I understand the film was using this world as a back-drop for the more personal story of Ward and Jakoby. Unsurprisingly enough, these scenes were actually the best parts in the film. The interaction between Smith and Edgerton, aside from the eventually boorish ribbing, was really great to watch. Their personal story, which the film did a lot in trying to drive home as the heart of the film, which undoubtedly it was, felt really sidelined the entire time by the other scenes that honestly could have been done-away with for the most part. The film wanted to capture a buddy-cop movie feel but they inserted it into a ‘world-spanning’ plot that made both storylines feel out of place. (For a film that actually puts the everyman into a world-spanning crime adventure, Michael Mann’s Collateral (2004) does a fairly decent job of it, and stars Jamie Foxx and Tom Cruise)
I understand that this is how a lot of urban fantasy novels read, but for a 2-hour film that tries to jump-start a variant universe, insert characters and a earth-shattering crisis into it, it has trouble ramping up the urgency. Just as an aside, when the two heroes finally meet the ‘big-baddie’ evil elf at the end, she turns around and tries to save her wayward sister, completely torpedoing the whole premise that she was originally out to kill her. Like every other world-mechanic in the movie, the film doesn’t seem to understand its own lore. Which was frustrating.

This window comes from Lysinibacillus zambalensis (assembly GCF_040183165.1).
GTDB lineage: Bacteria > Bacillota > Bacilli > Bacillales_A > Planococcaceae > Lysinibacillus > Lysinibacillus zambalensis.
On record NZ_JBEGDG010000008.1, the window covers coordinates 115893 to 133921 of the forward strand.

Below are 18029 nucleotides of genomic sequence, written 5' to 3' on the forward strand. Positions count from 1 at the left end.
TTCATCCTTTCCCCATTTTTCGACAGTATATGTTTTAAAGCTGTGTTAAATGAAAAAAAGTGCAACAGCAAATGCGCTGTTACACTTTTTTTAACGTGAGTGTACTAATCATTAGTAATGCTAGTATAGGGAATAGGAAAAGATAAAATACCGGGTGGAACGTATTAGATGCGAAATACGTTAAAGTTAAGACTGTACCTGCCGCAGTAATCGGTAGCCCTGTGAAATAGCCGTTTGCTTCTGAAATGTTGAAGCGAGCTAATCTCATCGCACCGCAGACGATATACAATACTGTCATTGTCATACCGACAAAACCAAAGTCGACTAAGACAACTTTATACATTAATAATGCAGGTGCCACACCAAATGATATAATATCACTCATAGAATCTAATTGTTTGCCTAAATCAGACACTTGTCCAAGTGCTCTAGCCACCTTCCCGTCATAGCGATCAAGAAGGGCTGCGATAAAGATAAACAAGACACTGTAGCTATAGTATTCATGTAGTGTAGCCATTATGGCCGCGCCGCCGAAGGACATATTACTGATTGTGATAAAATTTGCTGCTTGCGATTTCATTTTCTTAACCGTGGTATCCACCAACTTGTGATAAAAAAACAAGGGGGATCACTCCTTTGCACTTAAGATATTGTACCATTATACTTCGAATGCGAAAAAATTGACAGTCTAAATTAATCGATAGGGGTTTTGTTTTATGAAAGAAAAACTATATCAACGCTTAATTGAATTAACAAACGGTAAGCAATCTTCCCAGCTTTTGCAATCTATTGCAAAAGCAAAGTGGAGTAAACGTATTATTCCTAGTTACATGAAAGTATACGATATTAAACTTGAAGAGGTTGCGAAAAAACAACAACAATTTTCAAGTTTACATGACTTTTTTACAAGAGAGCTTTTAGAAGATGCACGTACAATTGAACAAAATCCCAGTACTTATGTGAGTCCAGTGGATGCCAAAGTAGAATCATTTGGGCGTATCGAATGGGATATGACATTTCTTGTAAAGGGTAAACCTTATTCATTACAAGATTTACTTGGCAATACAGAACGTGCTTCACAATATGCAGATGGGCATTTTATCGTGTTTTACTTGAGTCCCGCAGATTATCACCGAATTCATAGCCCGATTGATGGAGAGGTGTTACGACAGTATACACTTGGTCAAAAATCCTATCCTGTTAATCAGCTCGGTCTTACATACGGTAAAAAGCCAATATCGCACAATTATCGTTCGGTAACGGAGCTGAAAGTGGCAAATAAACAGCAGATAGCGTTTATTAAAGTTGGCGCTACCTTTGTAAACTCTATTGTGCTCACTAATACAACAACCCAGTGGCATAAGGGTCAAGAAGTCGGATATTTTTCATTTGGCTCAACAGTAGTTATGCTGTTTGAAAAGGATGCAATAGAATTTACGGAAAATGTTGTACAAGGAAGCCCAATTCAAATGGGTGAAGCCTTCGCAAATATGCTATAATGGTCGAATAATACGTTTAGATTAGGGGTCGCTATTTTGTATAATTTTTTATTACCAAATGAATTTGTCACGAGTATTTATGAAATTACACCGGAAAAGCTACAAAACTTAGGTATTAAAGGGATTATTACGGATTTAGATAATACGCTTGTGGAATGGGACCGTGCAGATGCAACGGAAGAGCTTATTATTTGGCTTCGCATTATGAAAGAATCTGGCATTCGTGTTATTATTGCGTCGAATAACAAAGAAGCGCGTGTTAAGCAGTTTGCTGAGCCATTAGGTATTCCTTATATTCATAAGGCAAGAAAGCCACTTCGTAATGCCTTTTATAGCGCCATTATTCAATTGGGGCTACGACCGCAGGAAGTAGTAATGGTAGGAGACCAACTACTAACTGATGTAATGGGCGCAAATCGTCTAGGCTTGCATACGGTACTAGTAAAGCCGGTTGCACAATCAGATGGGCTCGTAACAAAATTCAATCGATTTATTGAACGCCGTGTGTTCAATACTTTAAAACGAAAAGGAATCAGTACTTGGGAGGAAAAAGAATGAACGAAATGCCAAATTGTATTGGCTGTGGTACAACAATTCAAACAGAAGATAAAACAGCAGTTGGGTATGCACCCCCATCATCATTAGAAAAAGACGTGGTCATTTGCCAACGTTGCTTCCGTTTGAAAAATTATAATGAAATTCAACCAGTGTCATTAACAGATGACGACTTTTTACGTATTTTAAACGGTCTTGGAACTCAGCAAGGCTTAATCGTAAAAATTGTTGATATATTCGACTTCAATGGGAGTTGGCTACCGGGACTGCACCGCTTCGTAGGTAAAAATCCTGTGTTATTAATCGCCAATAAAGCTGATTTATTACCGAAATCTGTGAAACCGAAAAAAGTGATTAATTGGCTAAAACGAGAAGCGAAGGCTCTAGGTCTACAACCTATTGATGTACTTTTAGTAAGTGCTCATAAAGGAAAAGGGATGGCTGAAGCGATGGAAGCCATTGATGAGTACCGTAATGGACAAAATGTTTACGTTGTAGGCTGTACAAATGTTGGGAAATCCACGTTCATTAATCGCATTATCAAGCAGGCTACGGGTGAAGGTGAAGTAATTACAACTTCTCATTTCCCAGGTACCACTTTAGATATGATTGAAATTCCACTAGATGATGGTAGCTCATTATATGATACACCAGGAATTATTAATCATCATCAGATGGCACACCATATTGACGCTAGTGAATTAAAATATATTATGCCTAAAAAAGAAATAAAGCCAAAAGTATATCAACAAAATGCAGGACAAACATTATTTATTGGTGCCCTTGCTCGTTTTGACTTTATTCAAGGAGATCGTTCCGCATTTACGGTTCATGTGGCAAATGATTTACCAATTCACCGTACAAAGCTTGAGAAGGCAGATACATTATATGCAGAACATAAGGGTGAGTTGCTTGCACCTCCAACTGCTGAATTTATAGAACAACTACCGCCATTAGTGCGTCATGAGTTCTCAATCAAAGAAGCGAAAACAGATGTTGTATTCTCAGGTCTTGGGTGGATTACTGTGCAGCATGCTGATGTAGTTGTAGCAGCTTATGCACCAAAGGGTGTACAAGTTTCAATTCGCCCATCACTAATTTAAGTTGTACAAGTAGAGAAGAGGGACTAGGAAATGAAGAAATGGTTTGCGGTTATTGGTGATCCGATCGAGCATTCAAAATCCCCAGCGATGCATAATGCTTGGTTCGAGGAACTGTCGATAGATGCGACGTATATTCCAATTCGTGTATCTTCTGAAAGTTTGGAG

This ties again into the whole issue of the films poor choices of what to focus on.
If the film had actually wanted to be a buddy cop movie, it should have simply followed Ward and Jakoby around an actual typical day, say for example breaking up some orcs in a domestic dispute, being called to a wealthy elvish mansion, getting a fairy out of tree, or just dealing with actual small crimes, in a magical world, all of which would have provided plenty of opportunities to flesh out the mechanics of this world.
In a world where elves and orcs and humans coexist, it would be nice to also actually have them fully-fleshed out instead of poor caricatures of thuggish ‘dark’ people and mysterious G-men. They created an entire world, a literal sandbox, completely free to change history and physics however they saw fit. Unfortunately they decided instead of taking this opportunity to tell uniquely new stories, to simply give cosmetic makeovers to the same tried and tired tropes and icons. To look at how different beings might actually exist in a modern or post-modern world, look no further than Bladerunner, or Bladerunner 2049. Those films deal with the actual implications of not being human in a human world. And they do so, well.
The whole film trafficked in an assumption of the audiences suspension of belief as to the world it was creating. But instead of addressing the nuances of this world through mundane interactions, it kept hammering new and improbable inconsistencies with each new each scene that by the end left the entire exercise exasperating. (Like nearly every other movie where certain beings have immense power, why wouldn’t the government in Bright’s world track down every single magic user and turn them into their own personal weapon?)
However, despite all these inconsistencies, the film was enjoyable enough to watch and I look forward to the next installment.
Ward and Jakoby, at least, are fun to watch.